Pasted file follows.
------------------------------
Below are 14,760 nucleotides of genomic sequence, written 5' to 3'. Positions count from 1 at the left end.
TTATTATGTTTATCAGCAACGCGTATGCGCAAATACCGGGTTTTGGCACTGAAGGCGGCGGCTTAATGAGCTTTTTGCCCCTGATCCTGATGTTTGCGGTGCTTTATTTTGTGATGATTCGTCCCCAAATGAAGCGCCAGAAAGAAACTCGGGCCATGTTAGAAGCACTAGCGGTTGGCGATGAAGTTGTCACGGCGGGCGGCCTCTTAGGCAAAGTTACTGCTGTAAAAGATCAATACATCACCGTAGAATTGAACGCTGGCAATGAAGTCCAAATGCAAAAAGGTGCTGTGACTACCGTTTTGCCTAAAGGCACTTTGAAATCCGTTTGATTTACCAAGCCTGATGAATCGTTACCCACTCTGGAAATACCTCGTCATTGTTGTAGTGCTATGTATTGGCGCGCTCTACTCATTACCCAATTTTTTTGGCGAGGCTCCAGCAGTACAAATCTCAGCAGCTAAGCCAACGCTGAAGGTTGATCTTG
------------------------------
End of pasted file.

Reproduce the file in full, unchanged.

Below are 14,760 nucleotides of genomic sequence, written 5' to 3'. Positions count from 1 at the left end.
TTATTATGTTTATCAGCAACGCGTATGCGCAAATACCGGGTTTTGGCACTGAAGGCGGCGGCTTAATGAGCTTTTTGCCCCTGATCCTGATGTTTGCGGTGCTTTATTTTGTGATGATTCGTCCCCAAATGAAGCGCCAGAAAGAAACTCGGGCCATGTTAGAAGCACTAGCGGTTGGCGATGAAGTTGTCACGGCGGGCGGCCTCTTAGGCAAAGTTACTGCTGTAAAAGATCAATACATCACCGTAGAATTGAACGCTGGCAATGAAGTCCAAATGCAAAAAGGTGCTGTGACTACCGTTTTGCCTAAAGGCACTTTGAAATCCGTTTGATTTACCAAGCCTGATGAATCGTTACCCACTCTGGAAATACCTCGTCATTGTTGTAGTGCTATGTATTGGCGCGCTCTACTCATTACCCAATTTTTTTGGCGAGGCTCCAGCAGTACAAATCTCAGCAGCTAAGCCAACGCTGAAGGTTGATCTTG